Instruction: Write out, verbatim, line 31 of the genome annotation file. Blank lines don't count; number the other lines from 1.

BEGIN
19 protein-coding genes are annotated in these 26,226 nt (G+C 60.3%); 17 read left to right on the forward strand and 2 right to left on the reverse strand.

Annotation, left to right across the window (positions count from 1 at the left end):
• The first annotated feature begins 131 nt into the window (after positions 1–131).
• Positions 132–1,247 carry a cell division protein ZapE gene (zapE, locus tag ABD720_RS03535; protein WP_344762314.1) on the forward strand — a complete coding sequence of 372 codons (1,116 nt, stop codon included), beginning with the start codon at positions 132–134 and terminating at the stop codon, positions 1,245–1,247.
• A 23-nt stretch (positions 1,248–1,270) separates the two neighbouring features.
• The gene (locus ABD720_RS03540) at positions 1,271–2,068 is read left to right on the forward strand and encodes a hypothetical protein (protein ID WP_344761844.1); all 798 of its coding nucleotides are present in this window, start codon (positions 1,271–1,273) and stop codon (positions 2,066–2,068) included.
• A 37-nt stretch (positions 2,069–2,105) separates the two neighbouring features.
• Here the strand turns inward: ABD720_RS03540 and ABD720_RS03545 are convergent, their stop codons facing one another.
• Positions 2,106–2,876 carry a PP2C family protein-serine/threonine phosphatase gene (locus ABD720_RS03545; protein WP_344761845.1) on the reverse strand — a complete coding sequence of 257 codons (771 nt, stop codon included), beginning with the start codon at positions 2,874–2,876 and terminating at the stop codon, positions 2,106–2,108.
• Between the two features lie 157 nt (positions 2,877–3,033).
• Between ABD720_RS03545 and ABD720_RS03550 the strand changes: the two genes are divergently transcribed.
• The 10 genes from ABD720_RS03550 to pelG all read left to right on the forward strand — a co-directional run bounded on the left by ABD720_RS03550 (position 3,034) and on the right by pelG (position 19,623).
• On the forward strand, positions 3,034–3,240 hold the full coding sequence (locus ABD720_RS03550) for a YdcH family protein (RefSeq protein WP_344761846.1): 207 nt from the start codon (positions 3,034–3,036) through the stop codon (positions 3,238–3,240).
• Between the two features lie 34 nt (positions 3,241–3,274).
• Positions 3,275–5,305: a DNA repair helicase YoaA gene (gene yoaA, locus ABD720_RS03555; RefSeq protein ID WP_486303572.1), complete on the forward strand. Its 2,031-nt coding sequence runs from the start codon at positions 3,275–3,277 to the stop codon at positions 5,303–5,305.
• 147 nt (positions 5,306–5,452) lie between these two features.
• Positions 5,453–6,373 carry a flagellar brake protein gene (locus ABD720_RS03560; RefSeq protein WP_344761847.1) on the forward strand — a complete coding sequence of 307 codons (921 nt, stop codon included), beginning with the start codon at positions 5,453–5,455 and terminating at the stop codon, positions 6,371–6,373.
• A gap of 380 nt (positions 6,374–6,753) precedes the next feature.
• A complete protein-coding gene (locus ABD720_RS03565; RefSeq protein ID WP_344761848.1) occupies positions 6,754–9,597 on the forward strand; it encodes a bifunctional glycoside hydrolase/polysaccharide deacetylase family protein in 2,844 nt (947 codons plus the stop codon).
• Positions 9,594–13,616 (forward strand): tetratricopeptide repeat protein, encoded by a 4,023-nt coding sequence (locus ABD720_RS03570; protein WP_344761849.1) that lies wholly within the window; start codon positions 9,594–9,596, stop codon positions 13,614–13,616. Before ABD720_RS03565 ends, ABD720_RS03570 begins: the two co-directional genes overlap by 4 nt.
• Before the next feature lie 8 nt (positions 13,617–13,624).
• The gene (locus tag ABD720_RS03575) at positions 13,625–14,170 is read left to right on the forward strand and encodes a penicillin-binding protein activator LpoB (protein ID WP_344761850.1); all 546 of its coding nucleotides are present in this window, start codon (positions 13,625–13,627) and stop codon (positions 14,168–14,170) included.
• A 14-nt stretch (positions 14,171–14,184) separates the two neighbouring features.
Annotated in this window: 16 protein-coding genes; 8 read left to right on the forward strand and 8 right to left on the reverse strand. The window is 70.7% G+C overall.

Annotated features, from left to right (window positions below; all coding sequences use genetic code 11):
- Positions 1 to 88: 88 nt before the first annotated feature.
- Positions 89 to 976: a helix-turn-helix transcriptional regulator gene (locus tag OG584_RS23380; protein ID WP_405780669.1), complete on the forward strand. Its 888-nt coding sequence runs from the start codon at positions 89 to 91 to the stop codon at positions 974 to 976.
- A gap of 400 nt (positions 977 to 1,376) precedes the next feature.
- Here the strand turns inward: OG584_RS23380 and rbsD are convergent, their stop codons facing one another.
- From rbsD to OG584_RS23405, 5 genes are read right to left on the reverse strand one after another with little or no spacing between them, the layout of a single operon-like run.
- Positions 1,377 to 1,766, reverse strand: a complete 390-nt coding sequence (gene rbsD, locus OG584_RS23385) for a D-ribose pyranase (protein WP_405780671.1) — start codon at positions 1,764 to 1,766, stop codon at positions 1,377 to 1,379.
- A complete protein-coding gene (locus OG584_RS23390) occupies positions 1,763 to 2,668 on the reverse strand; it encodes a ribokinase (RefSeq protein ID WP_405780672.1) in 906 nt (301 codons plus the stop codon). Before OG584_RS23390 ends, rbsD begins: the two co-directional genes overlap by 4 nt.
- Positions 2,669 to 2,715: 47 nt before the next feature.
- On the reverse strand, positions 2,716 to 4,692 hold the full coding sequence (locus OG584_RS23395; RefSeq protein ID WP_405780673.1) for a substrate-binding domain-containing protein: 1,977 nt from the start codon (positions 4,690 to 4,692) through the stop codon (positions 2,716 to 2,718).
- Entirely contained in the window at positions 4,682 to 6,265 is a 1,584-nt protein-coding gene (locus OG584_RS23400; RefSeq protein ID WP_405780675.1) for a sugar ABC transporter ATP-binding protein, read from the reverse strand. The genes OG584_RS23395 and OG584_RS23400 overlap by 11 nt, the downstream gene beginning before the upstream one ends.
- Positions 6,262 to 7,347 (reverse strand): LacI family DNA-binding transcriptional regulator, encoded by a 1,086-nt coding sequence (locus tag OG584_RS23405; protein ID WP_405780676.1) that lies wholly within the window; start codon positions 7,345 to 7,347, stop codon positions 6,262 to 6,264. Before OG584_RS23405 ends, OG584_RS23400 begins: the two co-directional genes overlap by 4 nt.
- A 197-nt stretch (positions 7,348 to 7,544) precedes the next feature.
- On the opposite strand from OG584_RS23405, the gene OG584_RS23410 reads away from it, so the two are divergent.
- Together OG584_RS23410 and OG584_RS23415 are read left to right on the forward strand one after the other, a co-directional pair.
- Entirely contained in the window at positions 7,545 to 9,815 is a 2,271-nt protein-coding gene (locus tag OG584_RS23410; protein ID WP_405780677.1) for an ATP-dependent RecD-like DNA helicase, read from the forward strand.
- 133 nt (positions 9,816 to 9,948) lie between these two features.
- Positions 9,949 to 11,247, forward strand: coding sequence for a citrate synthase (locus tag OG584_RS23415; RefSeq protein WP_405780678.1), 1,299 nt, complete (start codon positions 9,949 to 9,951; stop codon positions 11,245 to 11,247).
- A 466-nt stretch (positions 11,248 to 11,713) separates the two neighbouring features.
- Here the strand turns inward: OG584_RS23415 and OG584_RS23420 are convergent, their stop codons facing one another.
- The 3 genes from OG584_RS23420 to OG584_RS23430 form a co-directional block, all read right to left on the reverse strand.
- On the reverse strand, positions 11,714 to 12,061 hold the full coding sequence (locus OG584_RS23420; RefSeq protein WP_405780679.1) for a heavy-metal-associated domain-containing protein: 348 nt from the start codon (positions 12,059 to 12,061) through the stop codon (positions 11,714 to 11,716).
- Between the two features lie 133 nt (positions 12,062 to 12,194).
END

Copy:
- Positions 1,377 to 1,766, reverse strand: a complete 390-nt coding sequence (gene rbsD, locus OG584_RS23385) for a D-ribose pyranase (protein WP_405780671.1) — start codon at positions 1,764 to 1,766, stop codon at positions 1,377 to 1,379.